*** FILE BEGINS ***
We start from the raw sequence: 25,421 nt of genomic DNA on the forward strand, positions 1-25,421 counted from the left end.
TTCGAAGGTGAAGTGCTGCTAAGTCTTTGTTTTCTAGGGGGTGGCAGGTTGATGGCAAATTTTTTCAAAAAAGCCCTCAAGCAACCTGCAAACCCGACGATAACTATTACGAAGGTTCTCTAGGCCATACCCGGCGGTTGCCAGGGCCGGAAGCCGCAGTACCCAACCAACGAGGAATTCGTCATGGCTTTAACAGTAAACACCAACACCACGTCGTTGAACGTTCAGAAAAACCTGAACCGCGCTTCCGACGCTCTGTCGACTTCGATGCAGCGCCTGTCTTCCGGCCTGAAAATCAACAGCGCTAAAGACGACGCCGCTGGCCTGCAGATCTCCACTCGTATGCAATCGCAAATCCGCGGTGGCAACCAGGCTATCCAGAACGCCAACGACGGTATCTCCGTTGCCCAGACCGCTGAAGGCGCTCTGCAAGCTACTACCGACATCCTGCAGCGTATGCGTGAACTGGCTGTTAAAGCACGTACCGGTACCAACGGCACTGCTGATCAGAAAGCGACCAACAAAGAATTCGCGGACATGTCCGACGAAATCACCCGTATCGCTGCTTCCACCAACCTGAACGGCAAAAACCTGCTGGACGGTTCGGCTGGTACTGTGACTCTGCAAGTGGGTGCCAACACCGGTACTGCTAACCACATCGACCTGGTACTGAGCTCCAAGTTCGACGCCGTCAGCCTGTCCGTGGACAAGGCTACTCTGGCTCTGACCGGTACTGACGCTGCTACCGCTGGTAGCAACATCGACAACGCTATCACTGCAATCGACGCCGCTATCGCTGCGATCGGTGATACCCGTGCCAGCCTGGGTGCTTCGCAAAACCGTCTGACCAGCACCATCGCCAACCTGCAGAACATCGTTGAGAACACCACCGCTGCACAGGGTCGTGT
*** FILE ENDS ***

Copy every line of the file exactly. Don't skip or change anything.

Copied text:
We start from the raw sequence: 25,421 nt of genomic DNA on the forward strand, positions 1-25,421 counted from the left end.
TTCGAAGGTGAAGTGCTGCTAAGTCTTTGTTTTCTAGGGGGTGGCAGGTTGATGGCAAATTTTTTCAAAAAAGCCCTCAAGCAACCTGCAAACCCGACGATAACTATTACGAAGGTTCTCTAGGCCATACCCGGCGGTTGCCAGGGCCGGAAGCCGCAGTACCCAACCAACGAGGAATTCGTCATGGCTTTAACAGTAAACACCAACACCACGTCGTTGAACGTTCAGAAAAACCTGAACCGCGCTTCCGACGCTCTGTCGACTTCGATGCAGCGCCTGTCTTCCGGCCTGAAAATCAACAGCGCTAAAGACGACGCCGCTGGCCTGCAGATCTCCACTCGTATGCAATCGCAAATCCGCGGTGGCAACCAGGCTATCCAGAACGCCAACGACGGTATCTCCGTTGCCCAGACCGCTGAAGGCGCTCTGCAAGCTACTACCGACATCCTGCAGCGTATGCGTGAACTGGCTGTTAAAGCACGTACCGGTACCAACGGCACTGCTGATCAGAAAGCGACCAACAAAGAATTCGCGGACATGTCCGACGAAATCACCCGTATCGCTGCTTCCACCAACCTGAACGGCAAAAACCTGCTGGACGGTTCGGCTGGTACTGTGACTCTGCAAGTGGGTGCCAACACCGGTACTGCTAACCACATCGACCTGGTACTGAGCTCCAAGTTCGACGCCGTCAGCCTGTCCGTGGACAAGGCTACTCTGGCTCTGACCGGTACTGACGCTGCTACCGCTGGTAGCAACATCGACAACGCTATCACTGCAATCGACGCCGCTATCGCTGCGATCGGTGATACCCGTGCCAGCCTGGGTGCTTCGCAAAACCGTCTGACCAGCACCATCGCCAACCTGCAGAACATCGTTGAGAACACCACCGCTGCACAGGGTCGTGT